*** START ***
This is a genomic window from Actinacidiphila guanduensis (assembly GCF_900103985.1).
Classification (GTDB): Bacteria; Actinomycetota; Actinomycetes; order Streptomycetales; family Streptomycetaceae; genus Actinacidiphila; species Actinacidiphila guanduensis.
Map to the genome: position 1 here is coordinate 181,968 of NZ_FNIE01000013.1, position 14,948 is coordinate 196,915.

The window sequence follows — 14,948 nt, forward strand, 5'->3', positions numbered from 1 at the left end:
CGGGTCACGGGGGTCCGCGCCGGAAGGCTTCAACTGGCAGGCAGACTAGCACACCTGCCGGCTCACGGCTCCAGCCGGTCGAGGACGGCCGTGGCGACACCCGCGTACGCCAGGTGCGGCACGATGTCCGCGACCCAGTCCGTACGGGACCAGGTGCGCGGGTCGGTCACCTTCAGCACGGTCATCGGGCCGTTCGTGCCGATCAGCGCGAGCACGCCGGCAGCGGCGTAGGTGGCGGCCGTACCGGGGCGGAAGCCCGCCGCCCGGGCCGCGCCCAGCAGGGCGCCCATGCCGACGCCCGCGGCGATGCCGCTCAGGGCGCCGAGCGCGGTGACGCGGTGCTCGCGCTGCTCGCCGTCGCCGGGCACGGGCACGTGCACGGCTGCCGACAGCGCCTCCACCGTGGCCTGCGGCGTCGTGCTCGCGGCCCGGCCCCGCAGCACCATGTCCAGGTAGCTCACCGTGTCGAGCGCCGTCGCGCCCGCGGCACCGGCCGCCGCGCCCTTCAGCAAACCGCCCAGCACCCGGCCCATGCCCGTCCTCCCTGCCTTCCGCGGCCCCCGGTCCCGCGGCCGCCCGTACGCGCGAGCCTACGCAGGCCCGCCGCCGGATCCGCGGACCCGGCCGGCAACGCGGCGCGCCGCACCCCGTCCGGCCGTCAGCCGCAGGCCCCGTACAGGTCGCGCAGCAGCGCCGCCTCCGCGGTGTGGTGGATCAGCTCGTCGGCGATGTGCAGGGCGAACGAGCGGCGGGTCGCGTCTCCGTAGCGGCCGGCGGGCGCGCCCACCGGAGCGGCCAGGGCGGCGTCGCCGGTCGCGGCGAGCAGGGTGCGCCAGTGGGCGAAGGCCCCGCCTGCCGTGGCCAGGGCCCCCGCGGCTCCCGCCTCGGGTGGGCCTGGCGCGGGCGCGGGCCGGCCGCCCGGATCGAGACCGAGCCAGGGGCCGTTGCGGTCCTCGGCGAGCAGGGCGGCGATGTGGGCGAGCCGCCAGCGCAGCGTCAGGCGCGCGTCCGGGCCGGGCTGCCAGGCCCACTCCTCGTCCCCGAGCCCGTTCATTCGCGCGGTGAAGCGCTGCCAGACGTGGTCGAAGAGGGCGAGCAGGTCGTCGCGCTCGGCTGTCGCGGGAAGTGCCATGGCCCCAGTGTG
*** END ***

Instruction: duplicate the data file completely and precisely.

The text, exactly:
This is a genomic window from Actinacidiphila guanduensis (assembly GCF_900103985.1).
Classification (GTDB): Bacteria; Actinomycetota; Actinomycetes; order Streptomycetales; family Streptomycetaceae; genus Actinacidiphila; species Actinacidiphila guanduensis.
Map to the genome: position 1 here is coordinate 181,968 of NZ_FNIE01000013.1, position 14,948 is coordinate 196,915.

The window sequence follows — 14,948 nt, forward strand, 5'->3', positions numbered from 1 at the left end:
CGGGTCACGGGGGTCCGCGCCGGAAGGCTTCAACTGGCAGGCAGACTAGCACACCTGCCGGCTCACGGCTCCAGCCGGTCGAGGACGGCCGTGGCGACACCCGCGTACGCCAGGTGCGGCACGATGTCCGCGACCCAGTCCGTACGGGACCAGGTGCGCGGGTCGGTCACCTTCAGCACGGTCATCGGGCCGTTCGTGCCGATCAGCGCGAGCACGCCGGCAGCGGCGTAGGTGGCGGCCGTACCGGGGCGGAAGCCCGCCGCCCGGGCCGCGCCCAGCAGGGCGCCCATGCCGACGCCCGCGGCGATGCCGCTCAGGGCGCCGAGCGCGGTGACGCGGTGCTCGCGCTGCTCGCCGTCGCCGGGCACGGGCACGTGCACGGCTGCCGACAGCGCCTCCACCGTGGCCTGCGGCGTCGTGCTCGCGGCCCGGCCCCGCAGCACCATGTCCAGGTAGCTCACCGTGTCGAGCGCCGTCGCGCCCGCGGCACCGGCCGCCGCGCCCTTCAGCAAACCGCCCAGCACCCGGCCCATGCCCGTCCTCCCTGCCTTCCGCGGCCCCCGGTCCCGCGGCCGCCCGTACGCGCGAGCCTACGCAGGCCCGCCGCCGGATCCGCGGACCCGGCCGGCAACGCGGCGCGCCGCACCCCGTCCGGCCGTCAGCCGCAGGCCCCGTACAGGTCGCGCAGCAGCGCCGCCTCCGCGGTGTGGTGGATCAGCTCGTCGGCGATGTGCAGGGCGAACGAGCGGCGGGTCGCGTCTCCGTAGCGGCCGGCGGGCGCGCCCACCGGAGCGGCCAGGGCGGCGTCGCCGGTCGCGGCGAGCAGGGTGCGCCAGTGGGCGAAGGCCCCGCCTGCCGTGGCCAGGGCCCCCGCGGCTCCCGCCTCGGGTGGGCCTGGCGCGGGCGCGGGCCGGCCGCCCGGATCGAGACCGAGCCAGGGGCCGTTGCGGTCCTCGGCGAGCAGGGCGGCGATGTGGGCGAGCCGCCAGCGCAGCGTCAGGCGCGCGTCCGGGCCGGGCTGCCAGGCCCACTCCTCGTCCCCGAGCCCGTTCATTCGCGCGGTGAAGCGCTGCCAGACGTGGTCGAAGAGGGCGAGCAGGTCGTCGCGCTCGGCTGTCGCGGGAAGTGCCATGGCCCCAGTGTG